Morale remains high within the department, with individual competitive streaks starting to shine through.

A spokesman said: “We hope to raise as much money as possible, with a target of at least £200, for this worthwhile cause.”

Farm manager presents a cheque to Cavendish School

Mike Judge, commercial manager of Woodhall Farm presented a cheque to Sports Leaders at Cavendish School.

After an extraordinary effort and three days of events, the school managed to raise a magnificent £650 – well above the original £500 target.

The school’s Sports Ambassadors were amazing throughout the three days, ensuring that they promoted and managed the events and collected the money.

There were two cake sales, a Beat our Elite, A Staff Dance Off and a Staff Fun run as students threw water balloons. Chloe Butler, Year 9 Sports Ambassador said: “Lots of fun was had and it was fantastic to see so many staff and students take part.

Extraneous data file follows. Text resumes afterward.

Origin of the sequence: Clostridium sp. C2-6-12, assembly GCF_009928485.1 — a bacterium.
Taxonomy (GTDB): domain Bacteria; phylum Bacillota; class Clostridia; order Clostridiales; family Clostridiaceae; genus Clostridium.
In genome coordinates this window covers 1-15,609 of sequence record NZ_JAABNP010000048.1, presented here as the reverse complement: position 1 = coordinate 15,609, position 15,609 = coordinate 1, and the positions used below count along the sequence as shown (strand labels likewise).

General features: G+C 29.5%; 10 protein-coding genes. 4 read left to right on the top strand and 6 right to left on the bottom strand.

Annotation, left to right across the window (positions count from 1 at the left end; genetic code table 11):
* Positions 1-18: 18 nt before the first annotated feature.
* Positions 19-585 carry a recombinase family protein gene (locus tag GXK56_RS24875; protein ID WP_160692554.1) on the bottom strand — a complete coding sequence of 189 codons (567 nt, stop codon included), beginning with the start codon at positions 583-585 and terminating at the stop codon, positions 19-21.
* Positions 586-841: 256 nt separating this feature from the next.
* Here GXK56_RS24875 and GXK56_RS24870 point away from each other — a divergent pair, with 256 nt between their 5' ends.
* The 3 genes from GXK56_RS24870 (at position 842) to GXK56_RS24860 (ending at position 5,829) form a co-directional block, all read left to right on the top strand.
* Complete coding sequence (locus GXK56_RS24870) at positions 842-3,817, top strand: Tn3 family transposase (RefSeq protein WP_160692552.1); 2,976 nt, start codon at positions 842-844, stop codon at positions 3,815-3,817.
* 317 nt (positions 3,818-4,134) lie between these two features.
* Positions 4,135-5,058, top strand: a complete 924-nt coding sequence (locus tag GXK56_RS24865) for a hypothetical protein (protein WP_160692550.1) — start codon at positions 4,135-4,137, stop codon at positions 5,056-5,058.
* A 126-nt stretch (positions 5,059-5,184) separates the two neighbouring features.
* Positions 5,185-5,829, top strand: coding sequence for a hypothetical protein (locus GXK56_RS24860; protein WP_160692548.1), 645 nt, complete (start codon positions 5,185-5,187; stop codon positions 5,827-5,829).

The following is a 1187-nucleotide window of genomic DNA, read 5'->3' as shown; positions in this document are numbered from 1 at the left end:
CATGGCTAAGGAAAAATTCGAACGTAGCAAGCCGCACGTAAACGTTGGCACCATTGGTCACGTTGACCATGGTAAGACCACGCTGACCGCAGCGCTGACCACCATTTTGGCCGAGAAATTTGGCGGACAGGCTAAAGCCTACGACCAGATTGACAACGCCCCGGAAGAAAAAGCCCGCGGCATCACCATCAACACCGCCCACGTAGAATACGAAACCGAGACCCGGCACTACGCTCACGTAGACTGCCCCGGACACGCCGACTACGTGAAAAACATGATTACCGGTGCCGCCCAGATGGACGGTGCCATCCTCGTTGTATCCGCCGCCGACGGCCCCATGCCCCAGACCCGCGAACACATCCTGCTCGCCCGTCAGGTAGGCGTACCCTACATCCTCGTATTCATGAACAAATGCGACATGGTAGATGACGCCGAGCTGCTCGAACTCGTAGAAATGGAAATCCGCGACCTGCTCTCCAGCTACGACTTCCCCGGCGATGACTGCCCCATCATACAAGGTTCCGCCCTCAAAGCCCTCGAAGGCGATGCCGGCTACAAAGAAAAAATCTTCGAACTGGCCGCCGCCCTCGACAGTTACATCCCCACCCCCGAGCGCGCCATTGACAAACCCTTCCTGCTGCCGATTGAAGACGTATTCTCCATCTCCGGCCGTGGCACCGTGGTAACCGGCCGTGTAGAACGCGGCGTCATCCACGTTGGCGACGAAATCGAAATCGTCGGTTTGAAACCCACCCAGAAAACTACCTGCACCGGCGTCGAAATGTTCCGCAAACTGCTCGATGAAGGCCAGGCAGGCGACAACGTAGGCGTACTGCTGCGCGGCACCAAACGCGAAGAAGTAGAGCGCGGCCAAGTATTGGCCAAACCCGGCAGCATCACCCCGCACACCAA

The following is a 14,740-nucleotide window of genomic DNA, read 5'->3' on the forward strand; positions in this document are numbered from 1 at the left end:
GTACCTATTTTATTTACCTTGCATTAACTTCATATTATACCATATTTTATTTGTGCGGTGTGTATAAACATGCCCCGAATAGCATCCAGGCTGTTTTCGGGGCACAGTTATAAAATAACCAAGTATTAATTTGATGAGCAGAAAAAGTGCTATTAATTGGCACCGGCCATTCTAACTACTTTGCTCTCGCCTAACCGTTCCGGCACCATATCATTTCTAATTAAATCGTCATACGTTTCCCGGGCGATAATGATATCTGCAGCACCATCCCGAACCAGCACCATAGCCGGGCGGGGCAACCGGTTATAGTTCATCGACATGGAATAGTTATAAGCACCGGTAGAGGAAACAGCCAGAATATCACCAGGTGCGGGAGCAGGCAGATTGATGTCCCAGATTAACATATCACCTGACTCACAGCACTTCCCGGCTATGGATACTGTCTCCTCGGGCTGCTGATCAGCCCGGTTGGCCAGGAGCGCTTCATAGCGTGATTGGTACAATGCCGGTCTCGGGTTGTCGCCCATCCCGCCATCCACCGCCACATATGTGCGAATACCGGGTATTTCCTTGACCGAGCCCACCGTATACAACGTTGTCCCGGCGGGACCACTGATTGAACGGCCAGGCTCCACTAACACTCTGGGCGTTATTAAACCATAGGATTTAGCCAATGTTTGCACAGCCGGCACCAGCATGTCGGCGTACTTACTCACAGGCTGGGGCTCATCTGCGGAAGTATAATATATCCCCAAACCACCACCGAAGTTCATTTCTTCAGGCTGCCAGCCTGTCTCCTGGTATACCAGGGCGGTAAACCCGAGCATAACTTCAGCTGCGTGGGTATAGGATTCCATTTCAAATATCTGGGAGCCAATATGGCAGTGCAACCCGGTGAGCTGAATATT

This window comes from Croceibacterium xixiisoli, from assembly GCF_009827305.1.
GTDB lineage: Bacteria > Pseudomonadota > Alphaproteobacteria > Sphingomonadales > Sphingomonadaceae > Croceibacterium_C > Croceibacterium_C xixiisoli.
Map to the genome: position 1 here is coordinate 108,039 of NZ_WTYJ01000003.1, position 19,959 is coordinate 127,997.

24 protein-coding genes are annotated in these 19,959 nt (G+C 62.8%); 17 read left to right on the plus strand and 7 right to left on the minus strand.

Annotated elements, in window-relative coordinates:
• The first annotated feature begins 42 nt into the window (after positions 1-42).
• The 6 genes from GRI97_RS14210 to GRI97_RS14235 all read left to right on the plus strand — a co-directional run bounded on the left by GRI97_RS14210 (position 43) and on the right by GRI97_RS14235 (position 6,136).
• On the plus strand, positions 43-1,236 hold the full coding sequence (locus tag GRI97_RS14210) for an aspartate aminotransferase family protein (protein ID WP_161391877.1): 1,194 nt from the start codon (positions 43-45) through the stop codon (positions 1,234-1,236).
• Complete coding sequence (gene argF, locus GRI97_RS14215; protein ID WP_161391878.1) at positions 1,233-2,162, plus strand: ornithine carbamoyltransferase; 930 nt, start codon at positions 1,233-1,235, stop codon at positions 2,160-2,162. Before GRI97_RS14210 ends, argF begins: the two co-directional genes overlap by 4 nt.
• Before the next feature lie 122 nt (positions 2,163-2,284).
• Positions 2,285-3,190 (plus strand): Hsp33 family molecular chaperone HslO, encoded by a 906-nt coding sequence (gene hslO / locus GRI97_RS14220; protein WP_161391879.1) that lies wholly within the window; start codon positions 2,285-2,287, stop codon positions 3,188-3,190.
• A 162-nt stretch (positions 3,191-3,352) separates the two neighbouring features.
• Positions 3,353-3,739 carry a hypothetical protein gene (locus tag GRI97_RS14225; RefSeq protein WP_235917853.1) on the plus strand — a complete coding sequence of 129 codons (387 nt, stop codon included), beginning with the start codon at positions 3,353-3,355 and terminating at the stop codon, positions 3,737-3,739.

“It is great to know that through our efforts children much worse off than ourselves will receive either medical help or an education.

“We were supported by Sainsburys at Woodhall Farm who supplied us with some Sports Relief prizes to help with our fundraising.

“It was quite stressful at first with all the organisation but we had great fun!”

Amanda Tizard, a Cavendish School teacher involved in the Academy added: “I was so proud of all the Leadership Academy who worked tirelessly to promote all the activities and make the events such a success.”

Mayor impressed with ‘mix’ on Box Moor Trust visit

The Mayor of Dacorum, Councillor Penny Hearn, visited the Box Moor Trust and shared the delight of the young pupils from Hoblett’s School as they took part in Forest School activities with one of the Trust’s activity leaders Janet Halse.